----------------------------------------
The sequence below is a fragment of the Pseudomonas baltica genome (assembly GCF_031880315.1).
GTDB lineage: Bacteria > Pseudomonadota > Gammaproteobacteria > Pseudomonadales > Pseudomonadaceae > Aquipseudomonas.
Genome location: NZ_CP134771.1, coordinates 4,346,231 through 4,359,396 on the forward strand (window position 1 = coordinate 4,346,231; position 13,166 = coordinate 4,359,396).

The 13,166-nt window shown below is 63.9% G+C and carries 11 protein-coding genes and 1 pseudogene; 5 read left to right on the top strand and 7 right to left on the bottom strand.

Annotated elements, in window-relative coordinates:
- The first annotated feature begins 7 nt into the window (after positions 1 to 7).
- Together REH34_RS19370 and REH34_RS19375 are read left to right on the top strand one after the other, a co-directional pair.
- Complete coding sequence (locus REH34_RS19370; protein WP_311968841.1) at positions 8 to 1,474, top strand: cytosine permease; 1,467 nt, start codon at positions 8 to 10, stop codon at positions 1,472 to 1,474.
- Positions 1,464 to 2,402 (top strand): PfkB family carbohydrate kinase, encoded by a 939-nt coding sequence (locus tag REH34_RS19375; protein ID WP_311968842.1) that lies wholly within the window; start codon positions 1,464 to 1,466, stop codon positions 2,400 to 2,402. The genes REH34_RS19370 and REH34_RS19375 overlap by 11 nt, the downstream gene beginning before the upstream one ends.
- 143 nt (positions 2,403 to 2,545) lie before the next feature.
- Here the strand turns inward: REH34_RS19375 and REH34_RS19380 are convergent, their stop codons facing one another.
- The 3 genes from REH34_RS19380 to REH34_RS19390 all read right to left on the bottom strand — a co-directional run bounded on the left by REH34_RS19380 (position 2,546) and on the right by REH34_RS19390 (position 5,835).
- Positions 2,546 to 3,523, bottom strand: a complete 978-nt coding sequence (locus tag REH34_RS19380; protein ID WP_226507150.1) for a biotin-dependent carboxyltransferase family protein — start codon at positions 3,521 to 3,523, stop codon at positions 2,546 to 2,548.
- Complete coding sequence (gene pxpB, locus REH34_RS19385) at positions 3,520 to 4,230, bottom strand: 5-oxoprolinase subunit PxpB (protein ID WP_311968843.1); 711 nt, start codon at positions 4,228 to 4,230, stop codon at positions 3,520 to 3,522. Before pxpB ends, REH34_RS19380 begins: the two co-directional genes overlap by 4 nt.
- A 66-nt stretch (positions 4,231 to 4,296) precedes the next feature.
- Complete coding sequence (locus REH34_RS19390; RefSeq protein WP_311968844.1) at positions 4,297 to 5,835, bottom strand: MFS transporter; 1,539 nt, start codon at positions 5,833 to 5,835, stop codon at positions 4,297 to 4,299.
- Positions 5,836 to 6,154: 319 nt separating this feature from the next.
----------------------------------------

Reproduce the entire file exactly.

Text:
The sequence below is a fragment of the Pseudomonas baltica genome (assembly GCF_031880315.1).
GTDB lineage: Bacteria > Pseudomonadota > Gammaproteobacteria > Pseudomonadales > Pseudomonadaceae > Aquipseudomonas.
Genome location: NZ_CP134771.1, coordinates 4,346,231 through 4,359,396 on the forward strand (window position 1 = coordinate 4,346,231; position 13,166 = coordinate 4,359,396).

The 13,166-nt window shown below is 63.9% G+C and carries 11 protein-coding genes and 1 pseudogene; 5 read left to right on the top strand and 7 right to left on the bottom strand.

Annotated elements, in window-relative coordinates:
- The first annotated feature begins 7 nt into the window (after positions 1 to 7).
- Together REH34_RS19370 and REH34_RS19375 are read left to right on the top strand one after the other, a co-directional pair.
- Complete coding sequence (locus REH34_RS19370; protein WP_311968841.1) at positions 8 to 1,474, top strand: cytosine permease; 1,467 nt, start codon at positions 8 to 10, stop codon at positions 1,472 to 1,474.
- Positions 1,464 to 2,402 (top strand): PfkB family carbohydrate kinase, encoded by a 939-nt coding sequence (locus tag REH34_RS19375; protein ID WP_311968842.1) that lies wholly within the window; start codon positions 1,464 to 1,466, stop codon positions 2,400 to 2,402. The genes REH34_RS19370 and REH34_RS19375 overlap by 11 nt, the downstream gene beginning before the upstream one ends.
- 143 nt (positions 2,403 to 2,545) lie before the next feature.
- Here the strand turns inward: REH34_RS19375 and REH34_RS19380 are convergent, their stop codons facing one another.
- The 3 genes from REH34_RS19380 to REH34_RS19390 all read right to left on the bottom strand — a co-directional run bounded on the left by REH34_RS19380 (position 2,546) and on the right by REH34_RS19390 (position 5,835).
- Positions 2,546 to 3,523, bottom strand: a complete 978-nt coding sequence (locus tag REH34_RS19380; protein ID WP_226507150.1) for a biotin-dependent carboxyltransferase family protein — start codon at positions 3,521 to 3,523, stop codon at positions 2,546 to 2,548.
- Complete coding sequence (gene pxpB, locus REH34_RS19385) at positions 3,520 to 4,230, bottom strand: 5-oxoprolinase subunit PxpB (protein ID WP_311968843.1); 711 nt, start codon at positions 4,228 to 4,230, stop codon at positions 3,520 to 3,522. Before pxpB ends, REH34_RS19380 begins: the two co-directional genes overlap by 4 nt.
- A 66-nt stretch (positions 4,231 to 4,296) precedes the next feature.
- Complete coding sequence (locus REH34_RS19390; RefSeq protein WP_311968844.1) at positions 4,297 to 5,835, bottom strand: MFS transporter; 1,539 nt, start codon at positions 5,833 to 5,835, stop codon at positions 4,297 to 4,299.
- Positions 5,836 to 6,154: 319 nt separating this feature from the next.